Gauteng: 38,000 on Surgery Waiting List

Gauteng Health MEC Nomantu Nkomo-Ralehoko

In March, the Gauteng Department of Health triumphantly declared it had cleared a surgical backlog of 37 000 cases. Last week,  Gauteng Health MEC Nomantu Nkomo-Ralehoko admitted there remains a waiting list of 38 000 surgeries, in response to legislature questions by the DA’s MEC for Health, Jack Bloom. He criticized the provincial government for ‘failing to run a decent health service’ despite a R64.8 billion budget, warning of the potential disaster of implementing the NHI.

A shortage of high-care beds, limited theater time, increased trauma cases, infrastructure problems, and water and power cuts are among the issues contributing to the surgical backlog in Gauteng.

In July 2023, the department launched a campaign to conduct surgical marathons to clear the backlog. In a statement last week it said:

It is important to highlight that while the historic surgical backlog has been eliminated, there is a distinction between the backlog list and the waiting lists, comprising of new cases, which is being managed on an ongoing basis as a priority for the department.

As of end of April 2024, there were 38,000 patients on the waiting list which is a dynamic entity that is managed daily. The Department remain committed to ensuring timely access to surgical care for all patients in need. Already 14,000 patients have undergone their scheduled surgeries since the beginning of May 2024 to date. This reduces the number of patients on the normal surgical waiting list to 24 000.

Multi-sectoral issues

Dr. Tshilidzi Sadiki, Deputy President of the South African Medical Association Trade Union (SAMATU) and a neurosurgeon at Dr. George Mukhari Academic Hospital, highlights multi-sectoral issues leading to ever-increasing waiting lists in public hospitals. He told Health-e News trauma operations, due to violence and road incidents, often take precedence over elective operations, contributing significantly to the backlog.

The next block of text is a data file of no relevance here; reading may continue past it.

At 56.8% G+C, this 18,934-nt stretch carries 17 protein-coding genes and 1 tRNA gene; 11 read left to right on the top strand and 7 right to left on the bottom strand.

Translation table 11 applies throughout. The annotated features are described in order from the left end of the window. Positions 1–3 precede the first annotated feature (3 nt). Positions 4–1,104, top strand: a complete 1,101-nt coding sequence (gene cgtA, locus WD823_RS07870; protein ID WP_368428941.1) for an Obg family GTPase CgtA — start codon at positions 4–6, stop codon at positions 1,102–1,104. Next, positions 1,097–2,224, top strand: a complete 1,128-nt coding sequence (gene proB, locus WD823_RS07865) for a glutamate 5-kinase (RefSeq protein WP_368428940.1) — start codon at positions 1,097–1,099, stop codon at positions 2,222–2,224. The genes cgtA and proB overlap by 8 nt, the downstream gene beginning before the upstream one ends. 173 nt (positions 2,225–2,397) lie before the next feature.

“The burden of disease has increased compared to the past, and hospitals were initially intended to handle different volumes and types of cases. Trauma injuries from violence and road incidents have become a pandemic for theaters,” says Sadiki. Hospitals prioritise trauma cases over elective ones, and the lack of ICU beds further exacerbates the problem. 

“To run a surgical procedure is not like walking into a theatre and operating. There are things to be considered, like post operative care. However the ICU beds are not readily available due to increased disease burden,” he says. 

Late presentation of patients and transportation issues also contribute to the backlog.

“Even when they (patients) are given a date to come back to the hospital, they are unable to transport themselves to the healthcare facility. At times hospitals are battling with new consumables (theatre equipment) not readily available due to limitation of stock or budget issues,” he says. 

He says another problem is that patients sometimes seek tertiary hospital services that could be provided by district and regional hospitals. The population served by major hospitals like Chris Hani Baragwanath and Dr. George Mukhari Academic Hospitals has grown tremendously, with over five million patients visiting public health facilities in Gauteng annually.

In a reply to Bloom’s questions, Health MEC Nomantu Nkomo-Ralehoko cited patients lost to follow-up and a shortage of ICU capacity for complex cases as reasons for the backlog. Infrastructure challenges, such as extreme theater temperature changes, and consumable shortages due to non-payment to suppliers, further extend waiting times. 

“In some hospitals like Helen Joseph there is an increased number of patients awaiting surgeries because of infrastructure problems and limited theatre time. At Rahima Moosa Mother and Child Hospital water shortages cause cancellation of cases and increases in waiting times,” she said. 

Waiting Lists

Steve Biko Hospital has the largest waiting list of 7366 patients

Chris Hani Baragwanath Hospital – 4958 patients

George Mukhari Hospital- 4627 patients

Charlotte Maxeke Johannesburg Hospital – 3777 patients

Tshwane District Hospital – 2531 patients

Kalafong Hospital  – 1982 patients

Tembisa Hospital – 1950 patients

Helen Joseph Hospital – 1657 patients

Mamelodi Hospital – 1565 patients

Sebokeng Hospital – 1402 patients

-Health-e News


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